(From Forbes) -- Christopher Nolan’s Dark Knight trilogy has been both a critical and commercial success. The entire series is on its way to earning $2 billion, and critics have acclaimed the series of films as the best in the superhero genre. This trilogy has succeeded because of its sheer quality. Nolan’s Batman movies are more than just action-packed extravaganzas – they’re meditations. Meditations on what it means to be a superhero. Meditations on the nature of civil society and its institutions. As a consequence, there’s a lot that we can learn from these three movies that can help us build and lead our own organizations. Here are five such lessons.
(Be warned! This discussion includes plot elements from The Dark Knight Rises. If you don’t want to be spoiled, stop here.)
1. Organizations Need To Be Built Around Ideas, Not People
“People need dramatic examples to shake them out of apathy and I can’t do that as Bruce Wayne. As a man I’m flesh and blood. I can be ignored. I can be destroyed. But as a symbol, as a symbol I can be incorruptible, I can be everlasting.”
In Batman Begins, one key aspect of Bruce Wayne’s desire to become Batman is so that he can be a symbol of something. A beacon of hope so that people can aspire to do better. This is a thread that continues through all three films, particularly The Dark Knight Rises, where Batman is honored as the savior of the city, not Bruce Wayne or any one person. Pointedly, Wayne says at the end of the film, “A hero can be anyone.” Indeed, one of the major themes of The Dark Knight Rises is the consequences of the mistake made in The Dark Knight. By holding up Harvey Dent, in particular, as a role model, Batman and Gordon were forced to cover up his crimes committed as Two-Face. That cover-up led to some of the bad things that happened in the third film.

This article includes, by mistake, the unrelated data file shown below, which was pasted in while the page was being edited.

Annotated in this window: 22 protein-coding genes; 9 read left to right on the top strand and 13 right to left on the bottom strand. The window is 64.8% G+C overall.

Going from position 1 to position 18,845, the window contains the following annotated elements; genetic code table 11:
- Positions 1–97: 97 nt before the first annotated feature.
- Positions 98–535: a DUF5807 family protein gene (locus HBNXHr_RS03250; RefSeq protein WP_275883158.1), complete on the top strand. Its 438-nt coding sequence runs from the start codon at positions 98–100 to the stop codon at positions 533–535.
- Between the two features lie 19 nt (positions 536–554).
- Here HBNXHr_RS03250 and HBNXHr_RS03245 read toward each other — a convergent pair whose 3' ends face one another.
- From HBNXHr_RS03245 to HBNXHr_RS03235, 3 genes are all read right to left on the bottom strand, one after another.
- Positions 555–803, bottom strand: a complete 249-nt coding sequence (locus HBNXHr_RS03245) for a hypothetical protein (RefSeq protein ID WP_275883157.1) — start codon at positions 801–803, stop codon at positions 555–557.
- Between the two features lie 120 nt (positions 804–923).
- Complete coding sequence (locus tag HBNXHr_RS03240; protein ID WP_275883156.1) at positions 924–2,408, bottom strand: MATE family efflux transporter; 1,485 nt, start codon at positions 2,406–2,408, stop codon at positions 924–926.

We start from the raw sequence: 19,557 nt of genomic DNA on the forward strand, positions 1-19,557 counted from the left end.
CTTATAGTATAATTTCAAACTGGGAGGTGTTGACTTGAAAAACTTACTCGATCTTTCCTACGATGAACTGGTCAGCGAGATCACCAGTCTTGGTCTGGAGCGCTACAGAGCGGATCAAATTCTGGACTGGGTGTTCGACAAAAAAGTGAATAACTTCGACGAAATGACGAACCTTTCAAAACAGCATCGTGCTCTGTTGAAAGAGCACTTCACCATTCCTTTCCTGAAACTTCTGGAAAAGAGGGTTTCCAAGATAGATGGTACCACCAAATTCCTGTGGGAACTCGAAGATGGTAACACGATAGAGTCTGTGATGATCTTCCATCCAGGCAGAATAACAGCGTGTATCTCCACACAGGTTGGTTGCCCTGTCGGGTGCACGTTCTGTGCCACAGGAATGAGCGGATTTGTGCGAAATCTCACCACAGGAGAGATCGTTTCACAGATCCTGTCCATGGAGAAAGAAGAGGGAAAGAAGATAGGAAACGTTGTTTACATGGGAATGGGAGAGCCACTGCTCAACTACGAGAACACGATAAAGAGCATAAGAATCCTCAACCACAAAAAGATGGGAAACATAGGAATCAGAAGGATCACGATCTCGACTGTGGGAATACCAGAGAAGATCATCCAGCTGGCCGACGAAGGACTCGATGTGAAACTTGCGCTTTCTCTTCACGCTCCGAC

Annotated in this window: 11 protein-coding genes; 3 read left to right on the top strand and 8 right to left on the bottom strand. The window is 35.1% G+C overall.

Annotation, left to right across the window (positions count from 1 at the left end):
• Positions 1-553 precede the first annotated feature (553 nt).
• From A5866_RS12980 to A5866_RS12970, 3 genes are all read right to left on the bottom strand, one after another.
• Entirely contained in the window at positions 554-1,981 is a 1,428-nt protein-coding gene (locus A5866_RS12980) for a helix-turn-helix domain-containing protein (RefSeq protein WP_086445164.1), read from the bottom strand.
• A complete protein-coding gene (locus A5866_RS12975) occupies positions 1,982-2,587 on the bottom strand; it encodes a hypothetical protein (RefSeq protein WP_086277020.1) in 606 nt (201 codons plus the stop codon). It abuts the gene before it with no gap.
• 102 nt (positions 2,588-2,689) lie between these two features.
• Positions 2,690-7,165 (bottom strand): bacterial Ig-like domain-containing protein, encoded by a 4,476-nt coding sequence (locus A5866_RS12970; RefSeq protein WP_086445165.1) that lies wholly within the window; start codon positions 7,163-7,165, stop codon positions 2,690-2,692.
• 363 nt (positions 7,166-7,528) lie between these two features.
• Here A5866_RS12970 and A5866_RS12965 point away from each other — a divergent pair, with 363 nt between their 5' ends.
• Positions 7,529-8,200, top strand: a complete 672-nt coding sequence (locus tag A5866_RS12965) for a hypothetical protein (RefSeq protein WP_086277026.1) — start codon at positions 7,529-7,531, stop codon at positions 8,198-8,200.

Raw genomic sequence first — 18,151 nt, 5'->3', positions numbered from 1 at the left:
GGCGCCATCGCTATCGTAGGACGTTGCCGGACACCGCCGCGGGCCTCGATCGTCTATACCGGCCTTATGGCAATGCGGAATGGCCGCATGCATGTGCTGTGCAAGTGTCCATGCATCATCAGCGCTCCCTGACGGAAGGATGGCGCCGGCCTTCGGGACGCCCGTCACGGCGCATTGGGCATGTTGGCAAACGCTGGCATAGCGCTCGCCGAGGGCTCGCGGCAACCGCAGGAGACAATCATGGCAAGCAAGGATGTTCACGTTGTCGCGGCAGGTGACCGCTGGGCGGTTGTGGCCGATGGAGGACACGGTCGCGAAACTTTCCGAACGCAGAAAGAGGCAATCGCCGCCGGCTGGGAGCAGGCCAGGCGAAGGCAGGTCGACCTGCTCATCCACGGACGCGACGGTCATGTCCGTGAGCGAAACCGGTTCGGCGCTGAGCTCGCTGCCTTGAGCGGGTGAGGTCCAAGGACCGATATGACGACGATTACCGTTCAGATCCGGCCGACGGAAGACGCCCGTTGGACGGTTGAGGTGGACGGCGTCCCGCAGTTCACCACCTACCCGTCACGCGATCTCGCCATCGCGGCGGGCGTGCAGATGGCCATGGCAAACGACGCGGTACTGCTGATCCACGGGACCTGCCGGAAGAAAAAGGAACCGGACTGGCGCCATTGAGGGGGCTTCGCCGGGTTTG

What lesson can we take away from this? Well, the people who build great organizations and companies are often larger-than-life. They drive their businesses forward with their energy and passion. But one problem that such organizations face is that when they become completely identified with a single person, their fortunes can rise and fall based on what that one person does.
You can see two diametrically opposed versions of this with two companies associated with the late Steve Jobs, Apple and Pixar. Apple is indelibly associated with Steve Jobs. He built the company with Steve Wozniak, and most of the companies products were based on one vision: his. After Steve Jobs was forced out of Apple in 1985, the company did enjoy some success – notably in the late 80s and early 90s, but the company floundered again until Jobs returned to the top spot in 1997. After that, Apple began its ascent to tech industry heights, largely driven by Steve Jobs’ vision for consumer products. As a result, Apple thrived, but also became synonymous with Jobs. Since Jobs passed away last year, many analysts see the company as floundering, with our own Anthony Kosner accusing the once innovative company as “playing it safe.”
By contrast, Pixar was also a company largely driven by Steve Jobs, who served as its Chairman of the Board and later its CEO. But while Apple was driven by Jobs’ vision for consumer products, Pixar was driven by an ethos of storytelling. That ethos is strongly held by the animators and writers of Pixar movies, who are committed to the high level of quality that have given the company enormous critical and commercial success. After Jobs’ departure from Pixar, the company remained strong, pushing out some of its best movies such as Up and Wall-E. By building on an ideal of strong storytelling, rather than one man’s vision, Pixar has built an enduring brand.